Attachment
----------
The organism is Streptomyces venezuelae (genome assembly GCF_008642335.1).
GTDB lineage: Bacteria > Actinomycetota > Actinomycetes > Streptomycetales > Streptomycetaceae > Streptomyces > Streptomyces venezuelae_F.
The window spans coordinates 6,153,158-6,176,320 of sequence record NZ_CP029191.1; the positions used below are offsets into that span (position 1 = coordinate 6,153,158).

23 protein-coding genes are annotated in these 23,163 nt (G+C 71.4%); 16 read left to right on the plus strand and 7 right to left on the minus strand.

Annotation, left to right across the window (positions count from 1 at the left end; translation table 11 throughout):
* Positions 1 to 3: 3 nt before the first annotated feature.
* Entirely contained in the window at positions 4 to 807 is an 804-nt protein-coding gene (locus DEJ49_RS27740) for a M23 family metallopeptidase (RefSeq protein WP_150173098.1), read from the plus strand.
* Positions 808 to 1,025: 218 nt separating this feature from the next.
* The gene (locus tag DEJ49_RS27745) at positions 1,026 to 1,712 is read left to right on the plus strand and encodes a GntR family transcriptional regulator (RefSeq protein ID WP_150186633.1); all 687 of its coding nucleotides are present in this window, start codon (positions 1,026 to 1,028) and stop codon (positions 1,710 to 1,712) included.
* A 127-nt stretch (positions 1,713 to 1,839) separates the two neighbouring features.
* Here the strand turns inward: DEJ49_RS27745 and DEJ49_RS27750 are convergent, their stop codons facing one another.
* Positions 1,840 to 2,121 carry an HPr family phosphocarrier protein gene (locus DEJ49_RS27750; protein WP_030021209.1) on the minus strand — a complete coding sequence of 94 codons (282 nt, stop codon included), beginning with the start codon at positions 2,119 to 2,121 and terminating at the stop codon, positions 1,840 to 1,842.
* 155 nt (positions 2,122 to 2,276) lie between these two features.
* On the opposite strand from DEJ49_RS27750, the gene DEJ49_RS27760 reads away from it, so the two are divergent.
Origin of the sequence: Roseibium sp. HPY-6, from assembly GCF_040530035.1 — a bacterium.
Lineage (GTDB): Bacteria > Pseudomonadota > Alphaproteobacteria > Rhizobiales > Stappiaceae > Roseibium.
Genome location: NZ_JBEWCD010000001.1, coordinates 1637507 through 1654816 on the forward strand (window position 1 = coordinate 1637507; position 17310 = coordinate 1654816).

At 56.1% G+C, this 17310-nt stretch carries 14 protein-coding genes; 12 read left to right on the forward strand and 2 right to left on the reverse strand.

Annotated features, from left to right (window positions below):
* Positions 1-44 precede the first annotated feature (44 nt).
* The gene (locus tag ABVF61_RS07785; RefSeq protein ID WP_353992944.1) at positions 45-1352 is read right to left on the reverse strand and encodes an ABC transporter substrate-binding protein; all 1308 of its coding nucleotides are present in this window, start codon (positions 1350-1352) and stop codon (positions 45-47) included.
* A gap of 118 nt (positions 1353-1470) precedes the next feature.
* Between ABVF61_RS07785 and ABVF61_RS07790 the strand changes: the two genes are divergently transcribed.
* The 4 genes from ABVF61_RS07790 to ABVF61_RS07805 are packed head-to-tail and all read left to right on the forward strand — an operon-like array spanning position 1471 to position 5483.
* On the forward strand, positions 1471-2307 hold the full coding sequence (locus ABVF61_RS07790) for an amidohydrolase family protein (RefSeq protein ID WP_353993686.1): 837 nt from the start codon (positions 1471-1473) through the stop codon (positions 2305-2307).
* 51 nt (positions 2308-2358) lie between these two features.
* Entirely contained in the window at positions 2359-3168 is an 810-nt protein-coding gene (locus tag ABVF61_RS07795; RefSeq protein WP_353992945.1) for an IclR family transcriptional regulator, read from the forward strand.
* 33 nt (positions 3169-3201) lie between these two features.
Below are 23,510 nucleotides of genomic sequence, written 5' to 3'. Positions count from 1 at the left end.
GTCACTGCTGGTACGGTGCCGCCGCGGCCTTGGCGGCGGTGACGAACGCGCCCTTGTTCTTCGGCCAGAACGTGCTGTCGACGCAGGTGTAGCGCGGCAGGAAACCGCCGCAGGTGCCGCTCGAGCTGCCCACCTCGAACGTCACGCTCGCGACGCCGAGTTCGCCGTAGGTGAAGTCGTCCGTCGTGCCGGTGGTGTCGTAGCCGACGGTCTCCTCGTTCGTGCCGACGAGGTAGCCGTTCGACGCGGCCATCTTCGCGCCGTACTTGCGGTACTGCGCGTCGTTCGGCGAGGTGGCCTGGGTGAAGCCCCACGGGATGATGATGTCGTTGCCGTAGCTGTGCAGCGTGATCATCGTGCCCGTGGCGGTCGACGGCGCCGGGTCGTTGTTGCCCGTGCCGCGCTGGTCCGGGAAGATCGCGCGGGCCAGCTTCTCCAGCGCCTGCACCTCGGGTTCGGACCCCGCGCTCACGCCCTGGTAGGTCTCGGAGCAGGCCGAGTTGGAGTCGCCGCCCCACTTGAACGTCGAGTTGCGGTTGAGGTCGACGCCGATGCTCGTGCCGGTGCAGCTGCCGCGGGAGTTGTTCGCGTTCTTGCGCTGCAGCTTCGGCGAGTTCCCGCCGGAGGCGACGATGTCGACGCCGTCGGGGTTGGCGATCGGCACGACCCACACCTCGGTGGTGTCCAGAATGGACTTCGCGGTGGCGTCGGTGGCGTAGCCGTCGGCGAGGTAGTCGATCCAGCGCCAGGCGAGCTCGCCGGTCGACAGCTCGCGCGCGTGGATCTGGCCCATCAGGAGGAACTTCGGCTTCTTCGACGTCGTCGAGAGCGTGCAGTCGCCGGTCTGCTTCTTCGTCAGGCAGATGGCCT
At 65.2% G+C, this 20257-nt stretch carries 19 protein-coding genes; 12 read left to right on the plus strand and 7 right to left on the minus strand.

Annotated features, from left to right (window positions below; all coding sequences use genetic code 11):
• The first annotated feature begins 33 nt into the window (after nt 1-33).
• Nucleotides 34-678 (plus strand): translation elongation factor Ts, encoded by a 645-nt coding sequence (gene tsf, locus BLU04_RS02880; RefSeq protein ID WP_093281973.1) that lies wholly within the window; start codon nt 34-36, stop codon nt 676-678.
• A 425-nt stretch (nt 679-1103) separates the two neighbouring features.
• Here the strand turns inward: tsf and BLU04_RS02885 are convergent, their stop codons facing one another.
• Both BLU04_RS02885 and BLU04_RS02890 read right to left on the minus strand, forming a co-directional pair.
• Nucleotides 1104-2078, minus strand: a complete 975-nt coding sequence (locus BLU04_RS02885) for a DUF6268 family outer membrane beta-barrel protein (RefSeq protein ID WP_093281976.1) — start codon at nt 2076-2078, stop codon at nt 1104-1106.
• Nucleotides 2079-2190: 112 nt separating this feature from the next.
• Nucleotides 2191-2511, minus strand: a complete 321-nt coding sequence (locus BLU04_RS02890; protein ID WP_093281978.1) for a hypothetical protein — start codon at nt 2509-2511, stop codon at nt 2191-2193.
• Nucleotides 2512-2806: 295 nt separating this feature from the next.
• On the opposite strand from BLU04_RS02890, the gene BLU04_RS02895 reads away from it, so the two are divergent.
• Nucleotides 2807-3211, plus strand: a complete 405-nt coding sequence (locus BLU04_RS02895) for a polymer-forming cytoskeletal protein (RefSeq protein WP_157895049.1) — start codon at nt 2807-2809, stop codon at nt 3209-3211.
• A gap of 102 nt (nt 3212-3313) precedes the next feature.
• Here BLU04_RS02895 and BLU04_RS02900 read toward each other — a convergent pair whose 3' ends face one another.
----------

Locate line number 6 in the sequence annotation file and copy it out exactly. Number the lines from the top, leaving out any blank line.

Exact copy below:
* Positions 1 to 3: 3 nt before the first annotated feature.